Symptoms of shingles usually don’t  last longer than 3 to 5 weeks. However, complications can occur. The main complications that can result from shingles include:

  • Postherpetic neuralgia (PHN). The most common complication of shingles is called postherpetic neuralgia (PHN). This continuous, chronic pain lasts even after the skin lesions have healed. The pain may be severe in the area where the blisters were present. The affected skin may be very sensitive to heat and cold.
    If you had severe pain during the active rash or have impaired senses, you are at increased risk for PHN. The elderly are also at greater risk. Early treatment of shingles may prevent PHN. Pain relievers and steroid treatment may be used to treat the pain and inflammation. Other treatments include antiviral drugs, antidepressants, anticonvulsants, and topical agents.
  • Bacterial infection. A bacterial infection of the skin where the rash occurs is another complication. Rarely, infections can lead to more problems, such as tissue death and scarring. When an infection occurs near or on the eyes, a corneal infection can occur. This can lead to temporary or permanent blindness.

Can shingles be prevented?

There is a vaccine available to prevent shingles. The vaccine is called Zostavax. It’s advised for healthy adults 50 years of age and older. The vaccine has been found to reduce the number of cases of shingles and the incidence of PHN in older adults.

When should I call my health care provider?

To reduce the severity and shorten the length of the illness, treatment must be started as soon as possible. If you think you have shingles, call your health care provider as soon as possible.

Key points about shingles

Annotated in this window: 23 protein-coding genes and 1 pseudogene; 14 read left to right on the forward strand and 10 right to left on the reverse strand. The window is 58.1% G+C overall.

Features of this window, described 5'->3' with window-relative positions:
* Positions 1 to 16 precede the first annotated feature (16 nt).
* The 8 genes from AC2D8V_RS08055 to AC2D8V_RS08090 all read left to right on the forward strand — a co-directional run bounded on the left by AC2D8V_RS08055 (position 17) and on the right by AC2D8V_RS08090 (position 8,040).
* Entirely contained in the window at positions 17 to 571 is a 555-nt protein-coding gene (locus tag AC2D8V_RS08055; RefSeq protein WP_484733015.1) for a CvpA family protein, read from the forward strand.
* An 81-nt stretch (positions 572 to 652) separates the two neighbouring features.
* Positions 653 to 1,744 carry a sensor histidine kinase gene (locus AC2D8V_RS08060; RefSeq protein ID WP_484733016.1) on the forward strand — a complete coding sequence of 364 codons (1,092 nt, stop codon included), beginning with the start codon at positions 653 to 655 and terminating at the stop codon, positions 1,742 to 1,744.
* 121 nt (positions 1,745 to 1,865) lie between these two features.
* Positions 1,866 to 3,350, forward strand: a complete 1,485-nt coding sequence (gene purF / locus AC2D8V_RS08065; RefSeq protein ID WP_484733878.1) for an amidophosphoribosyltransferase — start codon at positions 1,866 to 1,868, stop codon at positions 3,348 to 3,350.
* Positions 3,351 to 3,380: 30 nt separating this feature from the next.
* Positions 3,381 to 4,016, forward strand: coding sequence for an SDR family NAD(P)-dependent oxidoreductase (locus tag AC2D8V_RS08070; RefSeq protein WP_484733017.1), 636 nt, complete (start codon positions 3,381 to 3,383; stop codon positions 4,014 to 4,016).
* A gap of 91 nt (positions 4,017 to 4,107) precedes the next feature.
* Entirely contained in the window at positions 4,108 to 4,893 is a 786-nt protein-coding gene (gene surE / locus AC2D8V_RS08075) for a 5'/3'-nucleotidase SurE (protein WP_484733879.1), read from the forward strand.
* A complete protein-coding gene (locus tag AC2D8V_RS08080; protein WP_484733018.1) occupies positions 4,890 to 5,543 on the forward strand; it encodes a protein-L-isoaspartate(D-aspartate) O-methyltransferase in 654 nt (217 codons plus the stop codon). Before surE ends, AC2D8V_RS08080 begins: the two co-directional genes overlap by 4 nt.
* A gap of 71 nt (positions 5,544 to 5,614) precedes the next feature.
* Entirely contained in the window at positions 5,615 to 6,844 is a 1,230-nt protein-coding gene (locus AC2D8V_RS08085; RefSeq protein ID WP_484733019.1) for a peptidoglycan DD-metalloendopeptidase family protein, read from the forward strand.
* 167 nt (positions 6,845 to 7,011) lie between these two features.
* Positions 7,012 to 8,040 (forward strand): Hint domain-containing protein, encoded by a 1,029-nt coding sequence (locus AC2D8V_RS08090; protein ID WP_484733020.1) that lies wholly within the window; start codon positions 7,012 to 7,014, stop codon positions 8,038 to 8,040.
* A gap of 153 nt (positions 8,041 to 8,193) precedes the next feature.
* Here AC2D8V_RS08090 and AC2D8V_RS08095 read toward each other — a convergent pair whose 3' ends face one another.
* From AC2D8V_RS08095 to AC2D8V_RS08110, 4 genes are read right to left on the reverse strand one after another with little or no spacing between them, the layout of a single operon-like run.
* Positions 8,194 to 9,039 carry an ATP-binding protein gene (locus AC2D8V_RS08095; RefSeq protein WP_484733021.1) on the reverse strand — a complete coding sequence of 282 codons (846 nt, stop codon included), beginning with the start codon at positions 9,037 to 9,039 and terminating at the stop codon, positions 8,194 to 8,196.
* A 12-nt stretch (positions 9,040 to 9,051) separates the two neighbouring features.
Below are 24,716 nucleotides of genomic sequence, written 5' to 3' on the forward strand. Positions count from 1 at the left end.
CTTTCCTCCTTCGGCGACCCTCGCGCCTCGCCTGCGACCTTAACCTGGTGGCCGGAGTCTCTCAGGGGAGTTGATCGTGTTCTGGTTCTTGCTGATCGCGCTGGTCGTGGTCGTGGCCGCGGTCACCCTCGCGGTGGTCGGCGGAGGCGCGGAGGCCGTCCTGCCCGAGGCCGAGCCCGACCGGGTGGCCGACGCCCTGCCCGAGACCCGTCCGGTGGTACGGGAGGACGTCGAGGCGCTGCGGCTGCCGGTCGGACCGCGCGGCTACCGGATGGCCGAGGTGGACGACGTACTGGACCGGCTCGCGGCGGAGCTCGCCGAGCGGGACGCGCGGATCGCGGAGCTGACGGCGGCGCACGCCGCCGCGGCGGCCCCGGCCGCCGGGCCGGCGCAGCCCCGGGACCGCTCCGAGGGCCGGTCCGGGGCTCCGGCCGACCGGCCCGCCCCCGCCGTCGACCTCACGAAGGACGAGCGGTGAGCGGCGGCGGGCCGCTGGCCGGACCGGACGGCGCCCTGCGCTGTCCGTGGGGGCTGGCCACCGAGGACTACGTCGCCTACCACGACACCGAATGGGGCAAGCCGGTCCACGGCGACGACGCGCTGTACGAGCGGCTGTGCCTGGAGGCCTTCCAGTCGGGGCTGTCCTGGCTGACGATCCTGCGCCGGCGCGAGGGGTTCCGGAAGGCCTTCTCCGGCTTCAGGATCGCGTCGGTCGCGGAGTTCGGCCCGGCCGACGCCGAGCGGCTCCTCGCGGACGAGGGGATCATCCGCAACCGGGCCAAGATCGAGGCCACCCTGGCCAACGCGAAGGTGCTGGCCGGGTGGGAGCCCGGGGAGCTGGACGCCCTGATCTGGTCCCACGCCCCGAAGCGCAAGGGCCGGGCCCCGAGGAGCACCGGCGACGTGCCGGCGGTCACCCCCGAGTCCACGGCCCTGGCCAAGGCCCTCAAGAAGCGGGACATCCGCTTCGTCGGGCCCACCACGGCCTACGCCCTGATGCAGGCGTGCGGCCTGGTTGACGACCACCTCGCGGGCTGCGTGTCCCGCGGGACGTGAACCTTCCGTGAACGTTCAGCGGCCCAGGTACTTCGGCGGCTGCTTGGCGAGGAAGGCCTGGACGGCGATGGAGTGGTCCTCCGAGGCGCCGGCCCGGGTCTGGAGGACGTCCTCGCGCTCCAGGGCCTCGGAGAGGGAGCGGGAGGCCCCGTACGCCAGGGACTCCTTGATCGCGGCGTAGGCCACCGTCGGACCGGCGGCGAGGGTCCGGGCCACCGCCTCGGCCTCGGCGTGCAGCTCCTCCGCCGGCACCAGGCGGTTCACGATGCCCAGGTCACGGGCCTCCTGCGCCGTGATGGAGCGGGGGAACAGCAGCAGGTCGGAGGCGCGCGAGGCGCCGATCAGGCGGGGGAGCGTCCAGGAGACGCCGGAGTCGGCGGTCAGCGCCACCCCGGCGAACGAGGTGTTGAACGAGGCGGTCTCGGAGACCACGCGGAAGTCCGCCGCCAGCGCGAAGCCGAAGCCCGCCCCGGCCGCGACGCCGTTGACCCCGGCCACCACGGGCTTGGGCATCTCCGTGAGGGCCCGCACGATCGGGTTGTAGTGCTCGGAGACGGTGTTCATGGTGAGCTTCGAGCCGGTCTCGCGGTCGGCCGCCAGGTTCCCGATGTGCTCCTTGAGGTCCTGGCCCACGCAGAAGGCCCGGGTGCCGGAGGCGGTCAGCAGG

• Shingles is a common viral infection of the nerves. It causes a painful rash or small blisters on an area of skin.
  • Shingles is caused when the chickenpox virus is reactivated.
  • It is more common in people with weakened immune systems, and in people over the age of 50.
  • Shingles starts with skin sensitivity, tingling, itching, and/or pain followed by rash that looks like small, red spots that turn into blisters.
  • The rash is typically affects just one area on one side of the body or face.
  • Treatment that is started as soon as possible helps reduce the severity of the disease.

Next steps

Tips to help you get the most from a visit to your health care provider:

  • Before your visit, write down questions you want answered.
  • Bring someone with you to help you ask questions and remember what your provider tells you.
  • At the visit, write down the names of new medicines, treatments, or tests, and any new instructions your provider gives you.
  • If you have a follow-up appointment, write down the date, time, and purpose for that visit.
  • Know how you can contact your provider if you have questions.


  • Not Your Typical Rash: Why Shingles Can't Be Taken Lightly - 5/31/2012, Mass General

    Anne Louise Oaklander, MD, PhD, associate professor of Neurology, says shingles and post-herpetic neuralgia (PHN), a serious neurological complication in which pain lingers in an area of previous shingles long after the rash heals, cannot be taken lightly. PHN can last for months or years and is a source of severe and disabling pain, particularly for older patients.